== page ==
Guilty of Treason

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Guilty of Treason
Directed by Felix E. Feist
Produced by Robert Golden
Jack Wrather
Written by Emmet Lavery
Starring Charles Bickford
Bonita Granville
Paul Kelly
Richard Derr
Music by Emil Newman
Hugo Friedhofer
Cinematography John L. Russell
Edited by Walter A. Thompson
Production
company
Distributed by Eagle-Lion Films
Darker Images Video (2002 Video)
Reel Media International (2004) (Worldwide) (VHS)
Alpha Video Distributors (2005 DVD)
Reel Media International (2005 & 2007) (Worldwide) (All Media)
Hollywood Classics (VHS)
Release dates
February 20, 1950
Running time
86 minutes
Country United States
Language English

Guilty of Treason is a 1950 American drama film directed by Felix E. Feist and starring Charles Bickford, Bonita Granville and Paul Kelly. Also known by the alternative title Treason, it is an anti-communist and anti-Soviet film about the story of József Mindszenty, a Roman Catholic cardinal from Hungary.[1] Mindszenty spoke out against the Nazi occupation of his country during World War II, as well as the later Communist regime. Because of his opposition to the Soviet regime, Mindszenty was arrested and tortured. After his release, he took refuge in the US Embassy in Budapest for many years, maintaining his support for the Hungarians who wanted an end to the Russian occupation.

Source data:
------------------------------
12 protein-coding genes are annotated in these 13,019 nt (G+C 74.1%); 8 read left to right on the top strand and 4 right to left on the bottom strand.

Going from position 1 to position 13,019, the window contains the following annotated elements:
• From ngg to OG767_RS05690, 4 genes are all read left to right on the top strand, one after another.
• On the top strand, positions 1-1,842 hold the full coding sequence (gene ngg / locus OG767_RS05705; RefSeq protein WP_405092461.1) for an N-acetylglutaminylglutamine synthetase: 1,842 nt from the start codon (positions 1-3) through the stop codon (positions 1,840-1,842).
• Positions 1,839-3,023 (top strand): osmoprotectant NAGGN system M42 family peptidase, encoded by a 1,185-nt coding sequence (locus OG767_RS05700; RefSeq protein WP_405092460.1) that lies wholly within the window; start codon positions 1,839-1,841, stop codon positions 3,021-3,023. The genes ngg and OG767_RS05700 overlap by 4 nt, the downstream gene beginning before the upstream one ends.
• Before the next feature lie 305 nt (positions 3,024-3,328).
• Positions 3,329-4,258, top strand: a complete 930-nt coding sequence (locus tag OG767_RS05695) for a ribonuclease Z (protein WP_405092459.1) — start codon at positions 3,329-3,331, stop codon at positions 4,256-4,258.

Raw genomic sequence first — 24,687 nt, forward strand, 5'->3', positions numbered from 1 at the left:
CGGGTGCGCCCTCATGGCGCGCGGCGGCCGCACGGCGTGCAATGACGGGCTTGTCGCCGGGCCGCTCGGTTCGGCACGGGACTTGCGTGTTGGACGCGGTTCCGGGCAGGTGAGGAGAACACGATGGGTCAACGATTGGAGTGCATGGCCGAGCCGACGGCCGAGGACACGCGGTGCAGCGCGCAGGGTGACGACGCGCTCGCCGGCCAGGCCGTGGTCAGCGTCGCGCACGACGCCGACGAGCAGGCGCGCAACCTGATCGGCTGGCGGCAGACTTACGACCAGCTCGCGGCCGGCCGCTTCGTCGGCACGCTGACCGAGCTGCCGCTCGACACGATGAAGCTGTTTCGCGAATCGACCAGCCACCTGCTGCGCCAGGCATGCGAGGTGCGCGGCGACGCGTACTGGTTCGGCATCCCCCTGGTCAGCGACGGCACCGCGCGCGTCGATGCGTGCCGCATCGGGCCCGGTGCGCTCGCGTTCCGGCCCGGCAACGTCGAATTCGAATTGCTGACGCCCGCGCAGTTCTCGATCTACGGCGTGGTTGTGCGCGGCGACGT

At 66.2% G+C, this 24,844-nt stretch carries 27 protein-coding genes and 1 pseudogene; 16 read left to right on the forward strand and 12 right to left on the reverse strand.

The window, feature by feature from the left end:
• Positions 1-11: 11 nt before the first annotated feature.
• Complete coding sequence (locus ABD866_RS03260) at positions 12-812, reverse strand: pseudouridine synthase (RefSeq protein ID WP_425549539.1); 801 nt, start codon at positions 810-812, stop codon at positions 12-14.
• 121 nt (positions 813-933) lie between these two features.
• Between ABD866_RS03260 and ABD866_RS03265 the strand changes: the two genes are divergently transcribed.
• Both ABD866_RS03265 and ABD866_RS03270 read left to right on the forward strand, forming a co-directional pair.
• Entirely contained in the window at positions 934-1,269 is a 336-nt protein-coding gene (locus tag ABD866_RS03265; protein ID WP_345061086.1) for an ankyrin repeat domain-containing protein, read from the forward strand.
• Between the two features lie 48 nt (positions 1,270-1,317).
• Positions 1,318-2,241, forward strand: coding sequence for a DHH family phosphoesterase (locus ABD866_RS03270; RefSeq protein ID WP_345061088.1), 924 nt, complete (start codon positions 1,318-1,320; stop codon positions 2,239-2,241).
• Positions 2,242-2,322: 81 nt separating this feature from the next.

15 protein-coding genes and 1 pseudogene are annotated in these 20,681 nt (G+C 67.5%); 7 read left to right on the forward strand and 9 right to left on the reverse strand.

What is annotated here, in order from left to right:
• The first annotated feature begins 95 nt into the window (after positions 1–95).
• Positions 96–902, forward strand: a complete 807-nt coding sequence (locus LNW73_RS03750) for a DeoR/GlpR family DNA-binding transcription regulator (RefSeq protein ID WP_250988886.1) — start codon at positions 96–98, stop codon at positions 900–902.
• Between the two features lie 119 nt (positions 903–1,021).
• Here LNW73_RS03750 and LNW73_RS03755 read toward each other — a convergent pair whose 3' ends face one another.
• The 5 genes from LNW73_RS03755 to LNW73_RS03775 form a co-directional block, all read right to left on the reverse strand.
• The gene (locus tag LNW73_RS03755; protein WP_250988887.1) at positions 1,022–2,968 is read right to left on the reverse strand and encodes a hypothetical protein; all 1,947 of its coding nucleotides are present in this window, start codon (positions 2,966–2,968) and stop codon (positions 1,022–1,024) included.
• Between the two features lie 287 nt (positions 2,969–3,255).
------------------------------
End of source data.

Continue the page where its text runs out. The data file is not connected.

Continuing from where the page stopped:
Synopsis[edit]

The film uses the framing device of a speech to members of the Overseas Press Club of America by a journalist who has just returned from Budapest where he witnessed the treason trial of Mindszenty. He also tells the story of Stephanie Varna, a young teacher who decides to stake a moral stand against Communism despite her love for a Russian officer.

Production[edit]

The film was inspired by the book As We See Russia written by members of the Overseas Press Club. It was produced by the Anglo-American company Eagle-Lion. Art Direction was by the German emigre Rudi Feld. It was part of a cycle of anti-communist British and American films released in the late 1940s and early 1950s as the Cold War intensified. Mindszenty story was portrated again in the 1955 British film The Prisoner.

Main cast[edit]

Bibliography[edit]

  • Shaw, Tony. Hollywood's Cold War. Edinburgh University Press, 2007.

References[edit]

  1. ^ Shaw p.110

External links[edit]